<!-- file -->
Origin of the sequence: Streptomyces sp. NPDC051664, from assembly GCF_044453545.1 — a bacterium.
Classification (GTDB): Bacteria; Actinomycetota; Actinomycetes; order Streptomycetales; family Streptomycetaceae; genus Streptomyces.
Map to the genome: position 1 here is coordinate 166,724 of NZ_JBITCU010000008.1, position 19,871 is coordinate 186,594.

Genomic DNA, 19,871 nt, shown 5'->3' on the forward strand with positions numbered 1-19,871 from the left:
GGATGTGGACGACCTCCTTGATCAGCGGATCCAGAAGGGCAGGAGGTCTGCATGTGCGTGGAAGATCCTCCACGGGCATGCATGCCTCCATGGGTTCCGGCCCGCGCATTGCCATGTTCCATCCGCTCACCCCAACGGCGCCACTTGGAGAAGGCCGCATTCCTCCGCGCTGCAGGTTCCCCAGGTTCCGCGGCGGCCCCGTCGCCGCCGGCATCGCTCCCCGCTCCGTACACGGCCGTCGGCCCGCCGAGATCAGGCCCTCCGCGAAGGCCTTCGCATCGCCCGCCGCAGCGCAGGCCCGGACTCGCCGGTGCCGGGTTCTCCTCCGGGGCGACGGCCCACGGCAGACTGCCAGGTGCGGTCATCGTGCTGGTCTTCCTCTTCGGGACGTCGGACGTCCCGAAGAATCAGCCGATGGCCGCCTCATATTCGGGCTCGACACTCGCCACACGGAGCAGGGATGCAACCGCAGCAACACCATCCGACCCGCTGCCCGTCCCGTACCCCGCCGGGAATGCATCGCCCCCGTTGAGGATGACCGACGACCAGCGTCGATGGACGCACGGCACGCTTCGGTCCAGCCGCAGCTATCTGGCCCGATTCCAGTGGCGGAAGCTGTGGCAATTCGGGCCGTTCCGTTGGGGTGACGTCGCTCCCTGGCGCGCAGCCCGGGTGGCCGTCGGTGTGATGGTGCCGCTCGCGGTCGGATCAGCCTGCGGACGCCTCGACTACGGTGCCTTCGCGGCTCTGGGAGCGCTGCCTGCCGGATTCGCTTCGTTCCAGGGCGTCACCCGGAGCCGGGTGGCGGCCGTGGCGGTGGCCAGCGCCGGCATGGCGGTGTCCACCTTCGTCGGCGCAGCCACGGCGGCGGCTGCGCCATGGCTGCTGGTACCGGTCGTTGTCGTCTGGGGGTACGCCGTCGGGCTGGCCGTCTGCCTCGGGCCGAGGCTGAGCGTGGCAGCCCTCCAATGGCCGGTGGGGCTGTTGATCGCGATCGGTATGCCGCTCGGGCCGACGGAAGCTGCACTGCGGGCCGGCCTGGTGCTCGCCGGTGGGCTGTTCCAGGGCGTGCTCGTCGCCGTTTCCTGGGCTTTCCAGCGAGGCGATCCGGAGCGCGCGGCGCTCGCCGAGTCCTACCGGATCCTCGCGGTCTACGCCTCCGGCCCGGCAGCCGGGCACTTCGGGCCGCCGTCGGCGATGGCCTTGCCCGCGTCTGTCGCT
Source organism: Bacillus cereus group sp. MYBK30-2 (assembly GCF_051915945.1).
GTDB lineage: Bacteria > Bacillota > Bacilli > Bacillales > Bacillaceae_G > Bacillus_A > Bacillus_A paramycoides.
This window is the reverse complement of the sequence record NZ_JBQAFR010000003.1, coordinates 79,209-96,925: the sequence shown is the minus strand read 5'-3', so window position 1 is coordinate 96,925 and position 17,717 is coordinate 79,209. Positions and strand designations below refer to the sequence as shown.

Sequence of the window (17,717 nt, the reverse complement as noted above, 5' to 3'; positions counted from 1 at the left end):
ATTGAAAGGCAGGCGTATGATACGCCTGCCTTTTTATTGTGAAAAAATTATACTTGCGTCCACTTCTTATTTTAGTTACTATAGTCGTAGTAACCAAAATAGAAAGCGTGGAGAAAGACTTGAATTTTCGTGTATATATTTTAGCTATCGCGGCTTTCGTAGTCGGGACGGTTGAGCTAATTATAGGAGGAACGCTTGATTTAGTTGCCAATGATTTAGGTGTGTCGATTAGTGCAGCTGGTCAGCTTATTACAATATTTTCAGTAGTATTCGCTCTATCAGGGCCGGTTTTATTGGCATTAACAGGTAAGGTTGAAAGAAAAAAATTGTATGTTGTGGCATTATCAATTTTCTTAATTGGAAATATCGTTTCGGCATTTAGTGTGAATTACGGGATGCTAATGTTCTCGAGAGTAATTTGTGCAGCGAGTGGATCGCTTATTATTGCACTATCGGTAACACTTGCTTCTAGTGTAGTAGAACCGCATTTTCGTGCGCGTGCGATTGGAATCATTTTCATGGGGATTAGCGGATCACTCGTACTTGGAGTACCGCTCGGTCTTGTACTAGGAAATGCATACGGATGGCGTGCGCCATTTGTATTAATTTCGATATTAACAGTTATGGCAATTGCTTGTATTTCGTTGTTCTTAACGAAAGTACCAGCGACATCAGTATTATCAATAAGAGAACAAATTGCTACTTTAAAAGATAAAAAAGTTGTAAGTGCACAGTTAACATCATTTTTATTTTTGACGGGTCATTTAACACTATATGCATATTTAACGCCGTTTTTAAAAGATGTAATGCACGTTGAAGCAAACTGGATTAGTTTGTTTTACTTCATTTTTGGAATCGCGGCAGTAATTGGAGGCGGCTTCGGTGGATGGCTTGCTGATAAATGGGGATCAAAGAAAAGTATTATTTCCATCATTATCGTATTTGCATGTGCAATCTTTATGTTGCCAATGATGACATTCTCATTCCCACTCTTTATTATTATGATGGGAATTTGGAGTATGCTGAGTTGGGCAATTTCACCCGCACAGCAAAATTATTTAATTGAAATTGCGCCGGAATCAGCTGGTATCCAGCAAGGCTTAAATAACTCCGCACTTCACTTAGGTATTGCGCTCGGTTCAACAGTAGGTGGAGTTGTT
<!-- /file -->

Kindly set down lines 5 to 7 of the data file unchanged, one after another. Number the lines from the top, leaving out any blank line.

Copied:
GGATGTGGACGACCTCCTTGATCAGCGGATCCAGAAGGGCAGGAGGTCTGCATGTGCGTGGAAGATCCTCCACGGGCATGCATGCCTCCATGGGTTCCGGCCCGCGCATTGCCATGTTCCATCCGCTCACCCCAACGGCGCCACTTGGAGAAGGCCGCATTCCTCCGCGCTGCAGGTTCCCCAGGTTCCGCGGCGGCCCCGTCGCCGCCGGCATCGCTCCCCGCTCCGTACACGGCCGTCGGCCCGCCGAGATCAGGCCCTCCGCGAAGGCCTTCGCATCGCCCGCCGCAGCGCAGGCCCGGACTCGCCGGTGCCGGGTTCTCCTCCGGGGCGACGGCCCACGGCAGACTGCCAGGTGCGGTCATCGTGCTGGTCTTCCTCTTCGGGACGTCGGACGTCCCGAAGAATCAGCCGATGGCCGCCTCATATTCGGGCTCGACACTCGCCACACGGAGCAGGGATGCAACCGCAGCAACACCATCCGACCCGCTGCCCGTCCCGTACCCCGCCGGGAATGCATCGCCCCCGTTGAGGATGACCGACGACCAGCGTCGATGGACGCACGGCACGCTTCGGTCCAGCCGCAGCTATCTGGCCCGATTCCAGTGGCGGAAGCTGTGGCAATTCGGGCCGTTCCGTTGGGGTGACGTCGCTCCCTGGCGCGCAGCCCGGGTGGCCGTCGGTGTGATGGTGCCGCTCGCGGTCGGATCAGCCTGCGGACGCCTCGACTACGGTGCCTTCGCGGCTCTGGGAGCGCTGCCTGCCGGATTCGCTTCGTTCCAGGGCGTCACCCGGAGCCGGGTGGCGGCCGTGGCGGTGGCCAGCGCCGGCATGGCGGTGTCCACCTTCGTCGGCGCAGCCACGGCGGCGGCTGCGCCATGGCTGCTGGTACCGGTCGTTGTCGTCTGGGGGTACGCCGTCGGGCTGGCCGTCTGCCTCGGGCCGAGGCTGAGCGTGGCAGCCCTCCAATGGCCGGTGGGGCTGTTGATCGCGATCGGTATGCCGCTCGGGCCGACGGAAGCTGCACTGCGGGCCGGCCTGGTGCTCGCCGGTGGGCTGTTCCAGGGCGTGCTCGTCGCCGTTTCCTGGGCTTTCCAGCGAGGCGATCCGGAGCGCGCGGCGCTCGCCGAGTCCTACCGGATCCTCGCGGTCTACGCCTCCGGCCCGGCAGCCGGGCACTTCGGGCCGCCGTCGGCGATGGCCTTGCCCGCGTCTGTCGCT
Source organism: Bacillus cereus group sp. MYBK30-2 (assembly GCF_051915945.1).
GTDB lineage: Bacteria > Bacillota > Bacilli > Bacillales > Bacillaceae_G > Bacillus_A > Bacillus_A paramycoides.